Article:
Multifunctional Platforms (MFP)

From energypedia


The multifunctional platform (MFP) is built around a simple diesel engine, than can power various tools, such as a cereal mill, husker, alternator, battery charger, pump, welding and carpentry equipment, etc. It can also generate electricity that can be used for various applications. The MFP reduces many of the arduous and strenuous tasks typically performed by women while offering to them income-generating opportunities, management experience and, as they become more economically independent, increases their social status.[1]

The Technology

A typical MFP comprises a 10 HP diesel engine, capable of driving different ancillary modules. Standard ancillaries include a grain mill, a de-huller, an oil press and even an electric alternator. This alternator can drive modules such as a water pump, provide power for up to 250 light bulbs, charge batteries, drive a sawmill or weld metal.
In setting up an MFP a participatory feasibility study must be made in each village, before installing a platform to identify key services required and to enable the definition of baselines against which its performance will be benchmarked[1].

Applications and Efficiency

The MFP is a simple, inexpensive energy source at the village level. It provides energy for milling, de-hulling, charging batteries, welding, food processing, pumping water and lighting.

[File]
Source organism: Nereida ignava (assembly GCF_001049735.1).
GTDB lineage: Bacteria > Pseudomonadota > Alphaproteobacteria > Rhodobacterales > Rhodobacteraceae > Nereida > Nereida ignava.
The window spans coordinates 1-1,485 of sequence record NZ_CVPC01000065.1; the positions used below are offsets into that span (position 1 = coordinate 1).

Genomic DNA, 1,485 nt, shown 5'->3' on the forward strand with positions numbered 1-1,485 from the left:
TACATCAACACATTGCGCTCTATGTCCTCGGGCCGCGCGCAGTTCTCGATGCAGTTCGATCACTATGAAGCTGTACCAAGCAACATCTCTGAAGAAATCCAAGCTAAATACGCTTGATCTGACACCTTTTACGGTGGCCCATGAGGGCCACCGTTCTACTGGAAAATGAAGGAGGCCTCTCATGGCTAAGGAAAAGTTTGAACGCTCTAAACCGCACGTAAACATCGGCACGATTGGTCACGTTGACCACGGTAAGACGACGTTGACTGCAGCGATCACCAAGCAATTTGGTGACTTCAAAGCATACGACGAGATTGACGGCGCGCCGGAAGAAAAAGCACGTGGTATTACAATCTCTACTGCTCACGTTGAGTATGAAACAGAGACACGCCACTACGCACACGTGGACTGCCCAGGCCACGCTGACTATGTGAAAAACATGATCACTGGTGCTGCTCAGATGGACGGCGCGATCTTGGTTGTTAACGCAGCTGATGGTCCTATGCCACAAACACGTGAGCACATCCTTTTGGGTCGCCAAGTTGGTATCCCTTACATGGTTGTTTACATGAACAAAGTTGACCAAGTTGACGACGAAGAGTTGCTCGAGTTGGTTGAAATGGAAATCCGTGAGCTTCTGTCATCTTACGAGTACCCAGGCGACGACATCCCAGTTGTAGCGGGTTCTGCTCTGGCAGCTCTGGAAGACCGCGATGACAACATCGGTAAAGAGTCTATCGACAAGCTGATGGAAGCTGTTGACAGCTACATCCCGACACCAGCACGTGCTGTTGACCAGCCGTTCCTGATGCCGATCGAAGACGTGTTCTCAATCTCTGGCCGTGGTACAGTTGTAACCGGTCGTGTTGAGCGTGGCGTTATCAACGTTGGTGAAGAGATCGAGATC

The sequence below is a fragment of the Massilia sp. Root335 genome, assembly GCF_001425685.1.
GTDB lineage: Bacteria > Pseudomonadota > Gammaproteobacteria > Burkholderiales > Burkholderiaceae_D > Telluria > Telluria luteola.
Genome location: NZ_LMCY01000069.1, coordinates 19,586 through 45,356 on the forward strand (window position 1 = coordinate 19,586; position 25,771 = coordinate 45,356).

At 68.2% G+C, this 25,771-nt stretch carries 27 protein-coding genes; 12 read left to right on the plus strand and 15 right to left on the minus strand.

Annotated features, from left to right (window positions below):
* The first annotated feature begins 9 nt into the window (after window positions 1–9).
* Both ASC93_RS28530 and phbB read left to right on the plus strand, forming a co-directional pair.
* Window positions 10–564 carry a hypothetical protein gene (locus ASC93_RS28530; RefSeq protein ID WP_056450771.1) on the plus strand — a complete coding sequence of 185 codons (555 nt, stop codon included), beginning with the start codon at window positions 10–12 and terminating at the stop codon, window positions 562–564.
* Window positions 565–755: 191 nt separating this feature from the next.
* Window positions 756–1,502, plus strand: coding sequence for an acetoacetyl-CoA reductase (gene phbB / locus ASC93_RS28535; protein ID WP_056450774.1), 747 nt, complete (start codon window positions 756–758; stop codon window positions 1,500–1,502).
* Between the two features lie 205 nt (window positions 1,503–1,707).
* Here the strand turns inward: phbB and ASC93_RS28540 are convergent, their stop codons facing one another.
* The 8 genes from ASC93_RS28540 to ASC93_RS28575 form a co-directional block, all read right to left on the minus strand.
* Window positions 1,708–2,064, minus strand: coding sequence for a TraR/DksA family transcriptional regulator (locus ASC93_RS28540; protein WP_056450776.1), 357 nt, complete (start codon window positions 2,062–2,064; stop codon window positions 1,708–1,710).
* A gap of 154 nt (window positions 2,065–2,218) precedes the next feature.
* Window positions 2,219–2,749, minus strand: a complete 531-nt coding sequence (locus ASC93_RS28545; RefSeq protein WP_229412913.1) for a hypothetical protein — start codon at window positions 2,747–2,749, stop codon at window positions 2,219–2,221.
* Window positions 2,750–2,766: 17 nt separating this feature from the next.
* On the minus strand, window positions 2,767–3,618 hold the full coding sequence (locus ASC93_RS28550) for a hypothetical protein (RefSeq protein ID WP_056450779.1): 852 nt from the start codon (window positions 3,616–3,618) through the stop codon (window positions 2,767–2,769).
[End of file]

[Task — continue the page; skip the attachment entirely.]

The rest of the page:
It has been shown to stimulate the creation of employment as well as the development and modernisation of other artisan activities in the villages (e.g. blacksmiths, mechanics, carpenters etc); especially given it is assembled and maintained by local mechanics.
Overall system efficiencies depend on the number and nature of ancillary equipment connected to the engine, but typically do range between 5% and 30%.
The costs of equipment and of the installation of the basic module (e.g.: engine, mill, de-huller, alternator, battery charger, house) is estimated at US$ 4,500[2].

Capabilities and Limitations

The platform employs simple and appropriate technology and is an economic, practical and sustainable solution for many of the problems faced by rural communities.

  • A flexible, decentralised and client-oriented approach adaptable to specific situations encountered in different villages is essential. MFPs respond to expressed demand from villages for a multifunctional platform. This ensures ownership and appropriation of the platform by the villages and its autonomous management.
  • To ensure maximum benefits to women, the ownership and management of platforms is typically entrusted to a group of organised village groups. Training and technical support are provided to build up their management capacities.
  • Technical competencies tend to be a problem in most village settings and must be outsourced to established private sector operators who may not be readily available proximate to the villages. This however can be addressed through training and networking with local mechanics.
  • Financing for most of the operating MFPs has typically been through development financing given the relatively high cost of diesel engines/ generator in comparison to rural incomes[2].

Further Information


  1. 1.0 1.1 GTZ (2007): Eastern Africa Resource Base: GTZ Online Regional Energy Resource Base: Regional and Country Specific Energy Resource Database: I - Energy Technology
  2. 2.0 2.1 GTZ (2007): Eastern Africa Resource Base: GTZ Online Regional Energy Resource Base: Regional and Country Specific Energy Resource Database: I - Energy Technology